It’s happened to all of us at some point or another.
You stumble upon that perfect new fandom where everything is shiny and chrome except for that one character. Whether he or she is poorly acted, underwritten, or jarringly clichéd, the appearance of this character instantly poisons whatever scene he or she features in—what’s even worse, sometimes he or she is the main character.
But maybe you kind of like this character regardless of the fan community railing against them. Maybe you think he or she deserves more of a chance than they are being given in the canon. Maybe he or she is the weaker half of a favorite ship that you secretly devote yourself to and are determined to make work. You’ve put pen to paper with a great fic idea, but you’re already starting to sweat with the thought of the kind of reception you’ll receive for adopting your unlikely and unlikable muse.
First off: relax! The people who will be reading your work are most likely on your side. What’s more, they may hold the same dubious regard for the character as you do, which is why they are now looking to fandom and writers like yourself to satisfy them. They want to like this character or at least see your take on why you consider the character worthy of the ink you are about to spill.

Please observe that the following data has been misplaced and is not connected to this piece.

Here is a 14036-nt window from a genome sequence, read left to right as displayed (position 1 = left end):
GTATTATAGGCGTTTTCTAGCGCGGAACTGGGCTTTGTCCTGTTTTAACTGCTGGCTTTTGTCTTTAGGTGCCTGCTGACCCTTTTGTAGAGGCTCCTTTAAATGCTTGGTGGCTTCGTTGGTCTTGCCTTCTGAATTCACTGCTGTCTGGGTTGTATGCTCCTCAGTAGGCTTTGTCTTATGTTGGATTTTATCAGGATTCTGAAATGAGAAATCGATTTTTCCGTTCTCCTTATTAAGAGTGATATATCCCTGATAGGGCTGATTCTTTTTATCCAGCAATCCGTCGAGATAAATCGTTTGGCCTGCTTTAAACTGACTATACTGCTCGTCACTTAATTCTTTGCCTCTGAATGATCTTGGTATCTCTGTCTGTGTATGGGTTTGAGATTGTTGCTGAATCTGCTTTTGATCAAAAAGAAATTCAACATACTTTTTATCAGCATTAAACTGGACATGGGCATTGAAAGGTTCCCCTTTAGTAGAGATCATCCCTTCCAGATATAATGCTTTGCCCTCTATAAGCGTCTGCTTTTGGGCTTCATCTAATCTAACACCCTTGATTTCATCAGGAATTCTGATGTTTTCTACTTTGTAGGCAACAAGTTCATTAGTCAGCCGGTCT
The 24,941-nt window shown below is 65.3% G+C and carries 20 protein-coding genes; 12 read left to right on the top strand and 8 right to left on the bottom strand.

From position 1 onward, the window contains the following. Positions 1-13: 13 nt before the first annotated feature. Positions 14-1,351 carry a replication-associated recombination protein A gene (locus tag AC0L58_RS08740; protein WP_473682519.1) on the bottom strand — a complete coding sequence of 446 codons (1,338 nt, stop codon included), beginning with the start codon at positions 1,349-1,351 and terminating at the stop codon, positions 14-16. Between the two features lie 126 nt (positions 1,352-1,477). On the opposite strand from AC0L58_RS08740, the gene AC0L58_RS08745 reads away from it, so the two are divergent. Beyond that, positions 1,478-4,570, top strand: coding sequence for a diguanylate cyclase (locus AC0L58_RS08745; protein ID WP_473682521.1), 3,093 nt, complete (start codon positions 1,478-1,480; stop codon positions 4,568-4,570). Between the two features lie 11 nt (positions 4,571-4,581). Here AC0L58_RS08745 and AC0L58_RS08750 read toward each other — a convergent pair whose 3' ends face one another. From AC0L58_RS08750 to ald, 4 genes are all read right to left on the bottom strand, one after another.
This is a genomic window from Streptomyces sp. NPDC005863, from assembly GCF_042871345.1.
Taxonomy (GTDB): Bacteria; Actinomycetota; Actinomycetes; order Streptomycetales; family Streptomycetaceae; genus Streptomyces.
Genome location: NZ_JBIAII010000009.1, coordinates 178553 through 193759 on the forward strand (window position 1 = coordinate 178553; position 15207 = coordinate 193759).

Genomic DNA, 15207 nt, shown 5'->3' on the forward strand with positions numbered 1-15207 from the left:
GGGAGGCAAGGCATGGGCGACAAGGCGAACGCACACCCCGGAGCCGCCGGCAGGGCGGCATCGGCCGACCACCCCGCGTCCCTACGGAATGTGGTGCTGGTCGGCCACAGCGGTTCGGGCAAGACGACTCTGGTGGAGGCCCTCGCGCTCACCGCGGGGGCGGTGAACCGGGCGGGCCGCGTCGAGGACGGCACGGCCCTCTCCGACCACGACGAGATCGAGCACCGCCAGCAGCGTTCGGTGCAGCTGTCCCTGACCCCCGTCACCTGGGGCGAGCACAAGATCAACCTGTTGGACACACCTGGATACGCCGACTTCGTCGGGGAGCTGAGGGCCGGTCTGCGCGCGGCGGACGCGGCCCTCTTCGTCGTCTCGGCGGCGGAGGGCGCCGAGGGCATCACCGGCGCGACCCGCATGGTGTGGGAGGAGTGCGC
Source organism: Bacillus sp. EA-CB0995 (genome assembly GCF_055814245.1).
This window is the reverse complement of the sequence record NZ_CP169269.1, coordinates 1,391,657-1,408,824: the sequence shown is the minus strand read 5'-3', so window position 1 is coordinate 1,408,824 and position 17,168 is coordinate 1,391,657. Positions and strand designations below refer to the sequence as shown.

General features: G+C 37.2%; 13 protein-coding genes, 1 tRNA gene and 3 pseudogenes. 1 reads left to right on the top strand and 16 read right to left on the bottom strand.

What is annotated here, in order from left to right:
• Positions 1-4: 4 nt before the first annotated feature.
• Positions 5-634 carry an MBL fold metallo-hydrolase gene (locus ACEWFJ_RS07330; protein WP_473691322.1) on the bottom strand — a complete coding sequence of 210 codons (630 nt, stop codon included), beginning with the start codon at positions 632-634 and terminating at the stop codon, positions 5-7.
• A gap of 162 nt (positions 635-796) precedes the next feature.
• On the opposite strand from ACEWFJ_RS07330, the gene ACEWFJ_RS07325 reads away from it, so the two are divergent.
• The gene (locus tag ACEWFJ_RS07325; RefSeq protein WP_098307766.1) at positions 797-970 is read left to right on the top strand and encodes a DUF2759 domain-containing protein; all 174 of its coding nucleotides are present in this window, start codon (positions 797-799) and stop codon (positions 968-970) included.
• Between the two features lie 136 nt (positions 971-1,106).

Take a look at some pointers below and think about how you might apply them to your own writing.
Isolate and expand character patterns presented in the canon.
Does the character have a catchphrase? Does he or she have a nervous tic? Pay attention to repeat details, and then let them inform your writing of the character. A reader will recognize that you have noticed the small stuff and immediately start to pay attention. Patterns to look for might include:
Catchphrase and sentence structure. There’s a reason writers can get away with rapid-fire dialogue without having to always identify who the speaker is. Does the character speak floridly or communicate in stilted sentences à la Rorschach? Does he or she bookend phrases with words like guy, buddy, or friend?
Your character might be from Canada.
Physical tics and habits. Here’s a fun drinking game: Pop in the movie Pacific Rim and throw back every time Raleigh (played by Charlie Hunnam) enters a scene with his hands slung down the front of his pants. Twenty minutes in and you’ll find yourself laid out like a Kaiju on the streets of Hong Kong. Live-action actors are great for this sort of thing—they love informing their characters with all sorts of tics and habits.